MANILA - Senator Pia Cayetano slammed Destileria Limtuaco, Inc. (DLI) for allegedly desecrating and trivializing the names of historical figures and places, including Tacloban.
Cayetano also twitted the Intellectual Property Office (IPO) for giving the firm the go-signal.
The senator, chairperson of the Senate Committee on Education, Arts and Culture, said DLI’s plan to register as its own trademarks the names of “Rizal,” “Bonifacio,” and “Gomburza” only "threatens to desecrate, misappropriate and trivialize their national and historic significance.”
“Dr. Jose Rizal, Gat Andres Bonifacio and the three martyred priests (Padre Mariano Gomez, Jose Burgos and Jacinto Zamora) all laid their lives for the freedom and rights we enjoy today, and this is how Destileria Limtuaco intends to honor them? Or are they simply taking advantage of their good names to reap the benefits by having their names and images emblazoned on their bottles of whisky, gin, brandy and rhum?” the senator asked.
She said the company is so “un-Filipino” to link the names of heroes to products that are known vices.
Cayetano also said she could not comprehend why the IPO, a government office, initially approved the DLI’s application to register “Intramuros” as a liquor brand.
“I cannot understand how the IPO, a government agency that is tasked to uphold the law and the national interest, would allow the name of a national heritage site to be reduced into a brand of an intoxicating beverage? The IPO could have used its authority instead to reject the application outright.”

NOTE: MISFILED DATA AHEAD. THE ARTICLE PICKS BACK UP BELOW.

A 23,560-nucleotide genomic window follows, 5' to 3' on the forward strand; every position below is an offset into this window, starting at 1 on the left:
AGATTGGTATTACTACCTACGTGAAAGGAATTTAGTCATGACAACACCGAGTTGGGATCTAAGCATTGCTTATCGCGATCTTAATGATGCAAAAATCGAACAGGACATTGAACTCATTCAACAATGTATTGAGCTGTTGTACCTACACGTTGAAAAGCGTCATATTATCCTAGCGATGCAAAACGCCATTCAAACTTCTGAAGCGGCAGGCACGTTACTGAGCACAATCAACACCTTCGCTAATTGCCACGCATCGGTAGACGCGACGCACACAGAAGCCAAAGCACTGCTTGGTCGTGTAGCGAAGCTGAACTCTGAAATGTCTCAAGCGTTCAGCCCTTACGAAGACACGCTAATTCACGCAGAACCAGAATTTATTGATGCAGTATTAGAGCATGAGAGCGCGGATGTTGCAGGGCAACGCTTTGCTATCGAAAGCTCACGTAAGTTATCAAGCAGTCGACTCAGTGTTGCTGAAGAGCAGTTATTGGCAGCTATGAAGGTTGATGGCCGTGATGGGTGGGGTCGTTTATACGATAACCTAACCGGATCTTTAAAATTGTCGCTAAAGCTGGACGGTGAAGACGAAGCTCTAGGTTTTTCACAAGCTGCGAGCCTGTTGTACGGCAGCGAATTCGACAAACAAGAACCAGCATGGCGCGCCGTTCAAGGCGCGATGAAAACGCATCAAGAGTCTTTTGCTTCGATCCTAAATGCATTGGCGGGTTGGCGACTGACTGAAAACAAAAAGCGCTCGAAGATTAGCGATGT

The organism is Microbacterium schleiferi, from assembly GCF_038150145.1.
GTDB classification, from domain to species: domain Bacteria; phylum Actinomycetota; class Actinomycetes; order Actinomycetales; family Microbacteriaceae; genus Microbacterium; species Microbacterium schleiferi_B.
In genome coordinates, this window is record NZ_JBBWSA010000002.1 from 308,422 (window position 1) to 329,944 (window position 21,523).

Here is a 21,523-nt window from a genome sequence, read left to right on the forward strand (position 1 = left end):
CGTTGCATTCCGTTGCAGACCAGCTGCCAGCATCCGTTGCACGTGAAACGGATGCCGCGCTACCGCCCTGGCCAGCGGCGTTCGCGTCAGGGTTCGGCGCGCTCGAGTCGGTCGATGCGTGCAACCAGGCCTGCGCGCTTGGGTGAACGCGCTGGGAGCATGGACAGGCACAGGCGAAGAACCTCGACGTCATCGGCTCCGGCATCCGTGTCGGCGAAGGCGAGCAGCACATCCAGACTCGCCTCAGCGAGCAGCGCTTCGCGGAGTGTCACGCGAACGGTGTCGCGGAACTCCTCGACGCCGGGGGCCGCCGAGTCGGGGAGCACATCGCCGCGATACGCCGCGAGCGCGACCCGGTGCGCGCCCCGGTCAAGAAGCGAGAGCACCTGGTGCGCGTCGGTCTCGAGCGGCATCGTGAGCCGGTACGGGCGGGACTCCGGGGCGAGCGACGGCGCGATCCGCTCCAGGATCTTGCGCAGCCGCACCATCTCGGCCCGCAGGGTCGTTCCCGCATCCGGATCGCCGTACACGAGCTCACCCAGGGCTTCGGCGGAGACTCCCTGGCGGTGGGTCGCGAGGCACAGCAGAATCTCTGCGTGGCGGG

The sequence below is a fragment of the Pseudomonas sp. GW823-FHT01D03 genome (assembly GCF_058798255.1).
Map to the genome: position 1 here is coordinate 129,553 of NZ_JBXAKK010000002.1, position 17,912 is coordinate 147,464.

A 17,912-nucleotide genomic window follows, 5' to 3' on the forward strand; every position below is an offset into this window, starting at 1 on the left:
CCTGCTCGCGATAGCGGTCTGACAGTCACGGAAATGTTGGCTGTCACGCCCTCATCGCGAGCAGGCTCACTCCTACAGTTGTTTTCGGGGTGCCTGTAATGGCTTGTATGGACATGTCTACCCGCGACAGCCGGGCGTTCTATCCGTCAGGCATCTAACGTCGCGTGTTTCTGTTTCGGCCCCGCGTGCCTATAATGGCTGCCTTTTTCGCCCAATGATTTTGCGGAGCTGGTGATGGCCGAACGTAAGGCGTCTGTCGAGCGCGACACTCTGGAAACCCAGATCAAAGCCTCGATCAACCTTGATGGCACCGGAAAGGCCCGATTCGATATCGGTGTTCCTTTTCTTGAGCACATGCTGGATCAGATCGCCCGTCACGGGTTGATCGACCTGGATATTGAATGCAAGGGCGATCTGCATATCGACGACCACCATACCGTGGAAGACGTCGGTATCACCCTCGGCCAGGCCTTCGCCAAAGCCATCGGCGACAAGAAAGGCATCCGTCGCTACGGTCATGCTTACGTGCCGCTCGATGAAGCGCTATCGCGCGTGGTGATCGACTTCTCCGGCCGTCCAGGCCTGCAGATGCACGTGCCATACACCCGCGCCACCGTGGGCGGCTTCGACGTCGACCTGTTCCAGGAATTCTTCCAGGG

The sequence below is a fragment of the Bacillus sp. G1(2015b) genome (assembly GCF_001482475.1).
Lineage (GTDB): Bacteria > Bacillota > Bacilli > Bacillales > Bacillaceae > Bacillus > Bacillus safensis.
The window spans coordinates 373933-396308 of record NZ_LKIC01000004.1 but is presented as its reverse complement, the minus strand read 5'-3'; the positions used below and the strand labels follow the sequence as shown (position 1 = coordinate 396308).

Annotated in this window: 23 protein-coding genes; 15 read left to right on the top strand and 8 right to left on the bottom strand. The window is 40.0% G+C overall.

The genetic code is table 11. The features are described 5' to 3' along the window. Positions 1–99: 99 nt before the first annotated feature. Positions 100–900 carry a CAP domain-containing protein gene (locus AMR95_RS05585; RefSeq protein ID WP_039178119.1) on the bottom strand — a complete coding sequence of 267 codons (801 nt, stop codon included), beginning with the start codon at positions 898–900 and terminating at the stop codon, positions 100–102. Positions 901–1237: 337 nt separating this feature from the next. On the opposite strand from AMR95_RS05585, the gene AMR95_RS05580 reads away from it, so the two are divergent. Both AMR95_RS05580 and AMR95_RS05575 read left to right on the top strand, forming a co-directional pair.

She noted that the Intellectual Property Code sets strict guidelines in registering marks associated with national symbols.
She cited, among others, Sec. 123.1.a which states: “A mark cannot be registered if it consists of immoral, deceptive or scandalous matter, or MATTER WHICH MAY DISPARAGE OR FALSELY SUGGEST A CONNECTION WITH PERSONS, LIVING OR DEAD, INSTITUTIONS, beliefs, or NATIONAL SYMBOLS, OR BRING THEM INTO CONTEMPT OR DISREPUTE.”
She also noted DLI registered with the IPO the name “Tacloban” last March 31, or four months after super typhoon Yolanda wrought havoc there.
“Tacloban has become a global symbol of Filipino resilience, hope, recovery and cooperation. And this liquor company has the gall to misappropriate it for selfish ends and corporate profits,” she said.
She added IPO should rectify its glaring oversight on the matter.